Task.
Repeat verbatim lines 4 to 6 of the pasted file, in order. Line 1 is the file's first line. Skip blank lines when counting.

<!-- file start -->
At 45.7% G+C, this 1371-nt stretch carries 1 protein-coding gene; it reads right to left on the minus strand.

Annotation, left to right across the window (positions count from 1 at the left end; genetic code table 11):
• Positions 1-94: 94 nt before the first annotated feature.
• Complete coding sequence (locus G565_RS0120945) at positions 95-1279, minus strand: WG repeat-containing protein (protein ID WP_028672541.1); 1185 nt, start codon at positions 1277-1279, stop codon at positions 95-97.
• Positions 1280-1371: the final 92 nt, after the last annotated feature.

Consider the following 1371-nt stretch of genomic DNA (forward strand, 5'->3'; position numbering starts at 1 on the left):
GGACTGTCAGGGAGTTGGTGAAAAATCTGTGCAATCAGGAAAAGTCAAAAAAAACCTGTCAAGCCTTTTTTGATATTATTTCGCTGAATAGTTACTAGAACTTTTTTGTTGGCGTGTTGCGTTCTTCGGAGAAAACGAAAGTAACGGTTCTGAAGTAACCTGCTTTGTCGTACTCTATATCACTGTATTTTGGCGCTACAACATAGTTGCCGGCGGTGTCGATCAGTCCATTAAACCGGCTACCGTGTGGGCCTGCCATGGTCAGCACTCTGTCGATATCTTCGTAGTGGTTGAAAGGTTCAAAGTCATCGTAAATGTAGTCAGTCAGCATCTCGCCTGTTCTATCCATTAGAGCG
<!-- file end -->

• Complete coding sequence (locus G565_RS0120945) at positions 95-1279, minus strand: WG repeat-containing protein (protein ID WP_028672541.1); 1185 nt, start codon at positions 1277-1279, stop codon at positions 95-97.
• Positions 1280-1371: the final 92 nt, after the last annotated feature.

Consider the following 1371-nt stretch of genomic DNA (forward strand, 5'->3'; position numbering starts at 1 on the left):